Only a few weeks ago, we were all horrified by the atrocious murders that an Arabic American did at a gay night club; in the past week, we’ve watched heart-wrenching videos unveil more tragedies involving White Americans with racial prejudices and fearfully led trigger-fingers; and last night, we watched live feeds tallying more deaths caused by a Black American retaliating against police officers whom he deemed racist like the rest. What’s the common enemy here? It’s not the color of skin; that changed with each event. A greater enemy to our humanity lies beneath each of these evil, human acts like a murky, poisoned well feeding the hatred and dividing our nation. That enemy is prejudice.
As I scoured the videos, read reports and watched social-media burst in tearful and hateful flames in the last few days, I found one underlying truth that cannot be denied by any justice system or opinionated expert: Prejudices are alive and real today as they’ve ever been.
Prejudice is a really convoluted issue because it often involves one or more factual instances that have been adopted as a norm for an entire group of people. White police officers have murdered innocent black men. That’s a fact. Black men have murdered innocent, white, police officers. That too is a fact. But you know what statements or ways of thinking are not factual? Those that say ALL white police officers are out to get black men, or that ALL black men are a danger to white police officers. (People of other minority groups, please know that you’re struggles are not being forgotten; I just want to focus on the current, boiling issue).
Unfortunately, fighting and overcoming these prejudices is not an easy battle, and it would seem that it’s a battle we need to start fighting in other ways. Angry, generalized words and pictures posted on Facebook, Twitter, and, yes, even on a blog like this do not appear to be creating any lasting or far-reaching changes to our society, in fact, they may be making things worse. Our flurry of frustrations announced with each new atrocity has really only led to one notable change: depressing news feeds.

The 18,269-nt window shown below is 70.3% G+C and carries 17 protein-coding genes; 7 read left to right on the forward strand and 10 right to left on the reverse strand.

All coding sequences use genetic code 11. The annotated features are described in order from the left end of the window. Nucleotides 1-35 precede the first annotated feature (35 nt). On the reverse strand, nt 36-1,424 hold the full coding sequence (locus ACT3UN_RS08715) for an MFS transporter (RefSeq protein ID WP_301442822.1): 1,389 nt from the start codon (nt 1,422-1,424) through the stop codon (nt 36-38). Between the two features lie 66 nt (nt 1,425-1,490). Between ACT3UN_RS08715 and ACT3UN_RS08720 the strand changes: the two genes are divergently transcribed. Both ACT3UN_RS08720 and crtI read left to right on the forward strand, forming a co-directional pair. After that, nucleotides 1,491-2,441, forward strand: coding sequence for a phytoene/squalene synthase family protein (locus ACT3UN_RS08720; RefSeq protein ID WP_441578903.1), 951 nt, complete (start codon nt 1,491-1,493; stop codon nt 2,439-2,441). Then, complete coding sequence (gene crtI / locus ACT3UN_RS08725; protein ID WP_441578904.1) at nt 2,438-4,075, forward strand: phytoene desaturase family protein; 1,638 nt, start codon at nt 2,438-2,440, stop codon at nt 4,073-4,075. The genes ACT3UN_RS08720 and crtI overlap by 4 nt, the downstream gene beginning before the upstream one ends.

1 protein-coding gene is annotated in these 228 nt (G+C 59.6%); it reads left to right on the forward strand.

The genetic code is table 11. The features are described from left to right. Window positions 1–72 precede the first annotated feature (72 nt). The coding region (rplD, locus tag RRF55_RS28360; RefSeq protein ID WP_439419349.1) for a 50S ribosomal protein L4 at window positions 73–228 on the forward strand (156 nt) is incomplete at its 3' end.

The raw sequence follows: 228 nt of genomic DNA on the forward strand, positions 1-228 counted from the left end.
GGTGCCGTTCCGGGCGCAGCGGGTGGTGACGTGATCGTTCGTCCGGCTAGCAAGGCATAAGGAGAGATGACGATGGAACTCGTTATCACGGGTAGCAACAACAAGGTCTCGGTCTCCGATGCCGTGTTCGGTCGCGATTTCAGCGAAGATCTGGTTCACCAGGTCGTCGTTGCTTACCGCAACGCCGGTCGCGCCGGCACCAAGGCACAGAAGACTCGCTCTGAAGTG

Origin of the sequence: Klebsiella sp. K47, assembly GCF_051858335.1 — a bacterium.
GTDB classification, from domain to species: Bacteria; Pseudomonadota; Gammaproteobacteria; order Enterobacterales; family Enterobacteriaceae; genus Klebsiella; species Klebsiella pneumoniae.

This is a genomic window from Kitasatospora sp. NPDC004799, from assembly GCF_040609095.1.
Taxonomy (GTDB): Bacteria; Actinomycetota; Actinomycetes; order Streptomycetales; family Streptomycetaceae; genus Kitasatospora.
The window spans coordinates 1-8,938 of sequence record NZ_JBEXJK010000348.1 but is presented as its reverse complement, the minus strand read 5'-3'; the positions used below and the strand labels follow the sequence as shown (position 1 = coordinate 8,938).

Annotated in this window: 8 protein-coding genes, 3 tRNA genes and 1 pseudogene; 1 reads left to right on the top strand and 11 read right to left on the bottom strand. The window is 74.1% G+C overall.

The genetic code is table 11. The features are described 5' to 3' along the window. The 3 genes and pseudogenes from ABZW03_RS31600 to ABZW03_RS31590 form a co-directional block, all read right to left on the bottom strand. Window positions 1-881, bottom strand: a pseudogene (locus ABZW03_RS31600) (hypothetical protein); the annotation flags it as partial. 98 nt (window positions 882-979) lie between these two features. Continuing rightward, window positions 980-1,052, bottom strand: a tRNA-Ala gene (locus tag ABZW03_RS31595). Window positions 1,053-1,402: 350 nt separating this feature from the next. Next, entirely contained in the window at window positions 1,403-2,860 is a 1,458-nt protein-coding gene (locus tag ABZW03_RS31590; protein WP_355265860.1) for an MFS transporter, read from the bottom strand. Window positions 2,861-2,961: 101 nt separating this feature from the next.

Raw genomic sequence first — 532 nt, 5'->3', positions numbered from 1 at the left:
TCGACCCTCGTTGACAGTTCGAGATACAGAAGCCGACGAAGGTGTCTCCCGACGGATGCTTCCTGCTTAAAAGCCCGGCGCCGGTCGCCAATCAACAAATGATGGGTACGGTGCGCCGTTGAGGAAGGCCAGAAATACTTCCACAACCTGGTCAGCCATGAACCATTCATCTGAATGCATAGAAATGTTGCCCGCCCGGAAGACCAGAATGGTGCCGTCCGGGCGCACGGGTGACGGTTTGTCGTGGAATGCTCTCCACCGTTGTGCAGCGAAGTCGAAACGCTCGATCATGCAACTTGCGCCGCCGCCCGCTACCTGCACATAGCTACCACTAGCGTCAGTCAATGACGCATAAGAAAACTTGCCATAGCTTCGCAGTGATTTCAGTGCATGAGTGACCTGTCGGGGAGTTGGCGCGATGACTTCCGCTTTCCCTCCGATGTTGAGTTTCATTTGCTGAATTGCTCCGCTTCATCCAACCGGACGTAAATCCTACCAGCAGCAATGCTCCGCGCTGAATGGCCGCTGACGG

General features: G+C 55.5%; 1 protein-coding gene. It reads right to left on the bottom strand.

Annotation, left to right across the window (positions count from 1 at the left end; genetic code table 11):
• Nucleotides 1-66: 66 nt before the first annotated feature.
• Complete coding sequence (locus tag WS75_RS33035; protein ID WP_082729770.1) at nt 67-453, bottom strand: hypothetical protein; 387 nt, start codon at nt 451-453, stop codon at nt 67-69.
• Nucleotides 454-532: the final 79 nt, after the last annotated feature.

Now, that said, I’m not one to limit anyone’s freedom of speech. I am in no way saying that I think people should stop sharing emotions on their news feeds, but maybe we should let those raw emotions cook a little before blasting them across the Internet. And in some cases, we may need to wait a little longer before reactionary posting to make sure that we have all the facts straight. Trust me, I have my own stockpile of rant blog and social-media posts that were just itching to be released, but at the last minute, I decided to click the “X” instead of the “Post” button.
Another important thing to clarify in this is that I understand that I will never be able to fully understand or be able to completely empathize with people from minority races, and I don’t want to pretend that I could ever grasp what you feel or what you’ve had to deal with because of the evil of prejudice. Specifically, to the Black-American community, I never want to negate the fact that many of you were raised carrying the burden of hundreds of years of absolutely disgusting, inhumane treatment, and that you have probably at times dealt with the remains of that bitter poison that still lingers in some places and people. I recognize that as a white individual, even though I 100 percent disagree and abhor the evils that have been done over the past centuries and today, it’s often best that I just bite my lip when I see a meme or statement that makes me feel generalized as just another hateful, ignorant, white person. I understand that is an immeasurably small burden to carry by comparison.
But, with that said, is it possible that we could find other ways to express frustration and battle the evil of prejudice? As far as I can tell, many attempts to speak out for justice in these situations involve an “us vs. them” mentality and voice from both sides, which seems to perpetuate the issue rather than combat it. Maybe if we could find a way to speak truth in love like Dr. Martin Luther King, Jr., we would see the changes that we need and desire.